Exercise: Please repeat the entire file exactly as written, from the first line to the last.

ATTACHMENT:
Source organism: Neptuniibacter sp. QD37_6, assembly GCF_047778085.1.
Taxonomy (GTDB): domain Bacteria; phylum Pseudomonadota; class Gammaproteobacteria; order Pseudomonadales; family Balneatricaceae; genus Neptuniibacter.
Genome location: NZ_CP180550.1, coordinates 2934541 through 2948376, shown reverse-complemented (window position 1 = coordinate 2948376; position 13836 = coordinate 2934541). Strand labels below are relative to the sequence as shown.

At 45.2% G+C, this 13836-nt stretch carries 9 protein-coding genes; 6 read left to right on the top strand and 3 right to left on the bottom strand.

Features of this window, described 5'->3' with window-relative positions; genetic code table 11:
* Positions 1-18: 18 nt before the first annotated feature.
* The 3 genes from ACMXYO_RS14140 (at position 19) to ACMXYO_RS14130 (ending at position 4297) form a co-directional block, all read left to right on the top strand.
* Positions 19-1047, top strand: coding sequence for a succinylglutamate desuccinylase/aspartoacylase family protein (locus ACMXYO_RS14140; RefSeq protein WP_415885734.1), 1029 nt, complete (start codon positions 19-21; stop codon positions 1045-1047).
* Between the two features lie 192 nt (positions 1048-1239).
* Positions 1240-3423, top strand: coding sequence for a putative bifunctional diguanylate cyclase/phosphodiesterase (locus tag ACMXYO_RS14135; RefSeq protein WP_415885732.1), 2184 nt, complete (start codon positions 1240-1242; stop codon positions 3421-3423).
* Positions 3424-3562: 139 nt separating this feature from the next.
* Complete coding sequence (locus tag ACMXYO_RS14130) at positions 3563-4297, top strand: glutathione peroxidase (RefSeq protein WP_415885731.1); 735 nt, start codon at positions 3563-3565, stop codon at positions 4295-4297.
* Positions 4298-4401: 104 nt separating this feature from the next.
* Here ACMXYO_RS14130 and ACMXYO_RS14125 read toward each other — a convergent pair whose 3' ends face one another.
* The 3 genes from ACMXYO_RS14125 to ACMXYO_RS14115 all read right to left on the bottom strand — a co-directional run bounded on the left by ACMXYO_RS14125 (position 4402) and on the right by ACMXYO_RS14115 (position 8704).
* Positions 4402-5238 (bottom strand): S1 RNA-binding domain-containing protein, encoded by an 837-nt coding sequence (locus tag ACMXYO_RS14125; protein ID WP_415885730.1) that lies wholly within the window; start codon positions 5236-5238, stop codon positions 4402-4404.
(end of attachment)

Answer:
Source organism: Neptuniibacter sp. QD37_6, assembly GCF_047778085.1.
Taxonomy (GTDB): domain Bacteria; phylum Pseudomonadota; class Gammaproteobacteria; order Pseudomonadales; family Balneatricaceae; genus Neptuniibacter.
Genome location: NZ_CP180550.1, coordinates 2934541 through 2948376, shown reverse-complemented (window position 1 = coordinate 2948376; position 13836 = coordinate 2934541). Strand labels below are relative to the sequence as shown.

At 45.2% G+C, this 13836-nt stretch carries 9 protein-coding genes; 6 read left to right on the top strand and 3 right to left on the bottom strand.

Features of this window, described 5'->3' with window-relative positions; genetic code table 11:
* Positions 1-18: 18 nt before the first annotated feature.
* The 3 genes from ACMXYO_RS14140 (at position 19) to ACMXYO_RS14130 (ending at position 4297) form a co-directional block, all read left to right on the top strand.
* Positions 19-1047, top strand: coding sequence for a succinylglutamate desuccinylase/aspartoacylase family protein (locus ACMXYO_RS14140; RefSeq protein WP_415885734.1), 1029 nt, complete (start codon positions 19-21; stop codon positions 1045-1047).
* Between the two features lie 192 nt (positions 1048-1239).
* Positions 1240-3423, top strand: coding sequence for a putative bifunctional diguanylate cyclase/phosphodiesterase (locus tag ACMXYO_RS14135; RefSeq protein WP_415885732.1), 2184 nt, complete (start codon positions 1240-1242; stop codon positions 3421-3423).
* Positions 3424-3562: 139 nt separating this feature from the next.
* Complete coding sequence (locus tag ACMXYO_RS14130) at positions 3563-4297, top strand: glutathione peroxidase (RefSeq protein WP_415885731.1); 735 nt, start codon at positions 3563-3565, stop codon at positions 4295-4297.
* Positions 4298-4401: 104 nt separating this feature from the next.
* Here ACMXYO_RS14130 and ACMXYO_RS14125 read toward each other — a convergent pair whose 3' ends face one another.
* The 3 genes from ACMXYO_RS14125 to ACMXYO_RS14115 all read right to left on the bottom strand — a co-directional run bounded on the left by ACMXYO_RS14125 (position 4402) and on the right by ACMXYO_RS14115 (position 8704).
* Positions 4402-5238 (bottom strand): S1 RNA-binding domain-containing protein, encoded by an 837-nt coding sequence (locus tag ACMXYO_RS14125; protein ID WP_415885730.1) that lies wholly within the window; start codon positions 5236-5238, stop codon positions 4402-4404.